Vien R. Guenther
The Painted Desert & the Petrified Forest National Park - Arizona
Updated: Jan 8
Sounds like a magical place doesn't it? Driving from Colorado to California for the holidays, we always make it a road trip and make sure to visit interesting sights and parks we pass along the way. Some of the most famous geological parks are found on the Colorado Plateau. In National Parks alone, there are plenty of sites to explore. We always drive through Utah and Arizona and these two states have some of the best.
In Arizona, the sixth largest state in the United States (in terms of area), there are three National Parks: Grand Canyon National Park, Saguaro National Park and Petrified Forest National Park. Each has its own unique characteristics and one of a kind features to offer. We visited them all during winter times, one each year. These parks are best to visit when the weather is cool (it can be really hot in summer). Besides, there are no crowds at this time of year. You just have to bundle up, it can get cold in winter even in the desert.
So, I'll start with Petrified Forest National Park here (I will discuss the other two later on). Before that, we stayed overnight in Albuquerque, New Mexico so that the next morning we didn't have a long drive to the park. It gave us just enough time to visit the park and do a little hiking as well. First I'll talk about the "Badlands" section of the park.
Badlands are not confined to South Dakota alone; they can be found in the Southwest as well. In Arizona, the colorful Badland hills are scattered across the Painted Desert. The Chinle Formation, deposited here over 200 million years ago (during the Late Triassic Period), is mainly of fluvial origin which are river-related deposits.
The Painted Desert encompasses over 93,500 acres and stretches over 160 miles. Located in Northeast Arizona, near the southern edge of the Colorado Plateau, it includes the Petrified Forest. The park is 95 miles east of Flagstaff and 55 miles from the New Mexico border, along Interstate 40/Route 66. Entrance to the Park is about 25 miles east of Holbrook, Arizona, a town steeped with a history of outlaws, railroaders and cattlemen, and Hispanic and Native American culture.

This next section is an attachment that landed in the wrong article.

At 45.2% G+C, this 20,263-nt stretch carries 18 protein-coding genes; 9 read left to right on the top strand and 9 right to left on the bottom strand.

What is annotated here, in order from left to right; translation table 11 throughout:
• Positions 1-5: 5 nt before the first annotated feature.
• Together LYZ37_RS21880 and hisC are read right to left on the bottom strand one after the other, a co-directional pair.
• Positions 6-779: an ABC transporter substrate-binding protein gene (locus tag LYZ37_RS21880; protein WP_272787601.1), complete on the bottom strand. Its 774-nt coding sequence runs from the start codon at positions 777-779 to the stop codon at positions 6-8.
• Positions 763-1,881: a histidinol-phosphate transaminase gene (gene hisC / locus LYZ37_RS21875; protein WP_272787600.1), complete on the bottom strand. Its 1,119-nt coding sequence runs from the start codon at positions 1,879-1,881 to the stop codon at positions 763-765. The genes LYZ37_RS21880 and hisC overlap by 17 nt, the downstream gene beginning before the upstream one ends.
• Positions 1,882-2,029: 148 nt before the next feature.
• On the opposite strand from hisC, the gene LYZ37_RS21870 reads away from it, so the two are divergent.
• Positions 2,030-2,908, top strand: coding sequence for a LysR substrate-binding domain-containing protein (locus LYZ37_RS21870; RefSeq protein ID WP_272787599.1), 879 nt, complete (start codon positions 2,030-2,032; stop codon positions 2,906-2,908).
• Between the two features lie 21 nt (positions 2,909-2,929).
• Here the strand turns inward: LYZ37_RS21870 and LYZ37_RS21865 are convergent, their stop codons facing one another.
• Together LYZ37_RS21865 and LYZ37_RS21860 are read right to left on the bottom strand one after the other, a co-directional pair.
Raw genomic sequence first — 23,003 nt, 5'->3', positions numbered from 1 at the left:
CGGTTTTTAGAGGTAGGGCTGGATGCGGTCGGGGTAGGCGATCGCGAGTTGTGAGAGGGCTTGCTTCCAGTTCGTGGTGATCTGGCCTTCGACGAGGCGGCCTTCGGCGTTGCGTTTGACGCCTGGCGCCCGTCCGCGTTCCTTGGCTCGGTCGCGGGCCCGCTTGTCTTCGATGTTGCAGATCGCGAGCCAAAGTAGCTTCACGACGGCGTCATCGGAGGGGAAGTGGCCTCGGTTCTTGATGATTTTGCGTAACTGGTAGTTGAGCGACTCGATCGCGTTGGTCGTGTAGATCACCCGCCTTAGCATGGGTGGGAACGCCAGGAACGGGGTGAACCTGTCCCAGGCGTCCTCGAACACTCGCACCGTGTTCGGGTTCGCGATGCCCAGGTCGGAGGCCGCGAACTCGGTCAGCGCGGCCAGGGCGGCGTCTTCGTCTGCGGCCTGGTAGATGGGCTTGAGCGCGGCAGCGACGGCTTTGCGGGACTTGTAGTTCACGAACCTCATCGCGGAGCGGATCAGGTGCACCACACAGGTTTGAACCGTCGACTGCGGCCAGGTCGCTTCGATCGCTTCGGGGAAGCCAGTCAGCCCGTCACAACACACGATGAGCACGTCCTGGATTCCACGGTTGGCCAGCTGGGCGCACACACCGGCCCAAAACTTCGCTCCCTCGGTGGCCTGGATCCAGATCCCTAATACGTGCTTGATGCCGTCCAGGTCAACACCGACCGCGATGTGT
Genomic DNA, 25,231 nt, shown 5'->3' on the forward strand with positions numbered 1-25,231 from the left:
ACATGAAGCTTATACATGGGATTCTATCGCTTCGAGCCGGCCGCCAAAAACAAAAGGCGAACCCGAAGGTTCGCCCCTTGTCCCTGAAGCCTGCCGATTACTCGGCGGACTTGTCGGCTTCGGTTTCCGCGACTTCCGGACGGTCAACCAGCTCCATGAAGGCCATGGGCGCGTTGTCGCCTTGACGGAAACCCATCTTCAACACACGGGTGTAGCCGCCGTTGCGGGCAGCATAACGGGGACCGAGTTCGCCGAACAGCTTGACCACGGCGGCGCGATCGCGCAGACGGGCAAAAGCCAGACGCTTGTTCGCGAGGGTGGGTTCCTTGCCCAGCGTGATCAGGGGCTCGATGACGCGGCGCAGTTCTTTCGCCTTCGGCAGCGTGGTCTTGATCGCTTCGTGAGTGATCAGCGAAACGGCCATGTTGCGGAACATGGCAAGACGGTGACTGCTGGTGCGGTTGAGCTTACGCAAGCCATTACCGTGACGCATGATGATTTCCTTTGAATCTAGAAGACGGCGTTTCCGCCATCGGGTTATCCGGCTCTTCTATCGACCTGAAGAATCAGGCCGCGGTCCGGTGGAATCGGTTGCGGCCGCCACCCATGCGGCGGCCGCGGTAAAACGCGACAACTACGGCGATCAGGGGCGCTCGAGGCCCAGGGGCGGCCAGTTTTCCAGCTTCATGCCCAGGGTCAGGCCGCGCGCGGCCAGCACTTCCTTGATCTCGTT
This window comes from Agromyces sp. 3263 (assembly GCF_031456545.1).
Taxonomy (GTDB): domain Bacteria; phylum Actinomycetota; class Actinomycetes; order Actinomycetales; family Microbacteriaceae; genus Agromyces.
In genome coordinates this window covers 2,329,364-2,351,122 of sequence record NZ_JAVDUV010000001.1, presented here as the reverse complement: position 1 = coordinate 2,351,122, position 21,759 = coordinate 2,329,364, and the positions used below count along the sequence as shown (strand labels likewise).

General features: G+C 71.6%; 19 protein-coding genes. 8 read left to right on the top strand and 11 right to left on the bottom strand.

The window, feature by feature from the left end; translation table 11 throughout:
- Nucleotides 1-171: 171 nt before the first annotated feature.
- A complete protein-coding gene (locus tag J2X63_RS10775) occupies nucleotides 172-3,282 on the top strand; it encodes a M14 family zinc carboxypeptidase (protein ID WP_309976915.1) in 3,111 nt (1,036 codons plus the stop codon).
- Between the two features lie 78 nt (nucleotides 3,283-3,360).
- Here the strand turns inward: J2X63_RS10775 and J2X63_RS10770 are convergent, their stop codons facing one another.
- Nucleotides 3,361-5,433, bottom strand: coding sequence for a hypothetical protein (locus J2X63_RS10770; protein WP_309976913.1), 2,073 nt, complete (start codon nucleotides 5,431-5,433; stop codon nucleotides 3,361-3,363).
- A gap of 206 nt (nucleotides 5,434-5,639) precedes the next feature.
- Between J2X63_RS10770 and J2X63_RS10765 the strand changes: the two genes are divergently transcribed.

How was the Painted Desert named? As the story goes, in 1540, a Spanish explorer, Francisco Vázquez de Coronado, who was trying to find routes between their colonies along the Rio Grande and the Pacific Coast, named the region El Desierto Pintado, meaning “The Painted Desert”. It was a perfect name. Standing looking at the incredible landscapes here is like looking at a canvas.
The park has two geological formations - the Late Triassic Chinle Formation and the Mio-Pliocene Bidahochi Formation. Ancient environments are represented by these layers. The fossils that are found here help scientists reconstruct those ancient environments.
The landscape, created by erosion, has a multitude of colors, ranging from lavenders to shades of gray with vibrant colors of red, orange and pink. It's like a magnificent rainbow of colors unique only in the area. It took millions of years for nature to create this natural landscape, sculpting and molding the land throughout the park.
The area's unusual colorful landscape is composed of bentonite clay (a product of altered volcanic ash), and sandstone. Wind, which blows most of the time here, played a big role in shaping the terrain, since the meager amount of rainfall (annually only about 10 inches) has little effect on altering the shape of the land because it falls in small amounts at a time and doesn't run off all that much.
PAINTED DESERT INN
Before heading to the Petrified Forest, we stopped at the Painted Desert Inn, located at Kachina Point, two miles from the north entrance. This building became a National Historic Landmark in 1987. Back in the days, from the early 1920's, this inn served as a rest and stop point for people traveling along Route 66. Today, it serves as a museum with displays of the Inn's history, the historic Route 66 and the CCC (Civilian Conservation Corps). Also inside are restored murals by Hopi artist Fred Kabotie.
The Inn today is of Pueblo Revival Style (stuccoed masonry, thick walls, earth tones, flat roofs, and projecting roof beams or vigas), but the original building was made of petrified wood and other native stone. It was built by Herbert David Lore, a homesteader. He called it "Stone Tree House" and operated it as a tourist attraction. It had a lunch room where visitor's could eat, a taproom to quench the thirst, an area to buy American Indian arts and crafts, and six small double rooms to stay the night.
Unfortunately, the original Inn did not last due to its location. The structure sits on bentonite clay which causes swells and shrinkage due to changes in moisture. The foundation shifted, and cracks and water damage appeared in the walls. Lore sold his property to the Petrified Forest National Monument in 1936, in order to preserve it. The park service demolished it eventually.
The National Park service architect Lyle Bennett (considered a master of the Pueblo Revival Style) redesigned the Inn, copying the Puebloan and Spanish Colonial cultures, a popular style in the 1930's.